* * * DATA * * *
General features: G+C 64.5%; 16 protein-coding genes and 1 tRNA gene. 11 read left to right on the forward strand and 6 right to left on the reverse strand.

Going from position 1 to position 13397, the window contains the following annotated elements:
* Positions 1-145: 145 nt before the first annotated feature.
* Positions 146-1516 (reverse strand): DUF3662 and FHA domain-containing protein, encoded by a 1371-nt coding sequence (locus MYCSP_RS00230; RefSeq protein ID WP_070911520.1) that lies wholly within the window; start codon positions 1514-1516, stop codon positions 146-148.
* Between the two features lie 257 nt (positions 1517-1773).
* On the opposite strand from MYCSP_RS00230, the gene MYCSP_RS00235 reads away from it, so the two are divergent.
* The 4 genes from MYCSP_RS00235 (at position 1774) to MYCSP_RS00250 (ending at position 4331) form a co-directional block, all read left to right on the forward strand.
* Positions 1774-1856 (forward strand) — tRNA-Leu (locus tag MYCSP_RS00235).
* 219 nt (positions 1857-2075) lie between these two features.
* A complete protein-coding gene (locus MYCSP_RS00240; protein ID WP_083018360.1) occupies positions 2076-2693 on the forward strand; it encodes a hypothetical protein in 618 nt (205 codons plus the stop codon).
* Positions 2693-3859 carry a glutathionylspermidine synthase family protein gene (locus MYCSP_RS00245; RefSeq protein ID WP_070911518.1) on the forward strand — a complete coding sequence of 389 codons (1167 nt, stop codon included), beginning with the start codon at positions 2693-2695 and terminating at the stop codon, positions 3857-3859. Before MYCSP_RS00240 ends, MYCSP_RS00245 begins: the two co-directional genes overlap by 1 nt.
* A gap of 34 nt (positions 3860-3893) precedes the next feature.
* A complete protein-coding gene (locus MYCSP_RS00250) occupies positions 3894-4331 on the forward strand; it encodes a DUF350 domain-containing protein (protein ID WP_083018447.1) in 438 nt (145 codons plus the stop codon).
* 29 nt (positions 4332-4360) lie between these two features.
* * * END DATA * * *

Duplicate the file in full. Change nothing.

General features: G+C 64.5%; 16 protein-coding genes and 1 tRNA gene. 11 read left to right on the forward strand and 6 right to left on the reverse strand.

Going from position 1 to position 13397, the window contains the following annotated elements:
* Positions 1-145: 145 nt before the first annotated feature.
* Positions 146-1516 (reverse strand): DUF3662 and FHA domain-containing protein, encoded by a 1371-nt coding sequence (locus MYCSP_RS00230; RefSeq protein ID WP_070911520.1) that lies wholly within the window; start codon positions 1514-1516, stop codon positions 146-148.
* Between the two features lie 257 nt (positions 1517-1773).
* On the opposite strand from MYCSP_RS00230, the gene MYCSP_RS00235 reads away from it, so the two are divergent.
* The 4 genes from MYCSP_RS00235 (at position 1774) to MYCSP_RS00250 (ending at position 4331) form a co-directional block, all read left to right on the forward strand.
* Positions 1774-1856 (forward strand) — tRNA-Leu (locus tag MYCSP_RS00235).
* 219 nt (positions 1857-2075) lie between these two features.
* A complete protein-coding gene (locus MYCSP_RS00240; protein ID WP_083018360.1) occupies positions 2076-2693 on the forward strand; it encodes a hypothetical protein in 618 nt (205 codons plus the stop codon).
* Positions 2693-3859 carry a glutathionylspermidine synthase family protein gene (locus MYCSP_RS00245; RefSeq protein ID WP_070911518.1) on the forward strand — a complete coding sequence of 389 codons (1167 nt, stop codon included), beginning with the start codon at positions 2693-2695 and terminating at the stop codon, positions 3857-3859. Before MYCSP_RS00240 ends, MYCSP_RS00245 begins: the two co-directional genes overlap by 1 nt.
* A gap of 34 nt (positions 3860-3893) precedes the next feature.
* A complete protein-coding gene (locus MYCSP_RS00250) occupies positions 3894-4331 on the forward strand; it encodes a DUF350 domain-containing protein (protein ID WP_083018447.1) in 438 nt (145 codons plus the stop codon).
* 29 nt (positions 4332-4360) lie between these two features.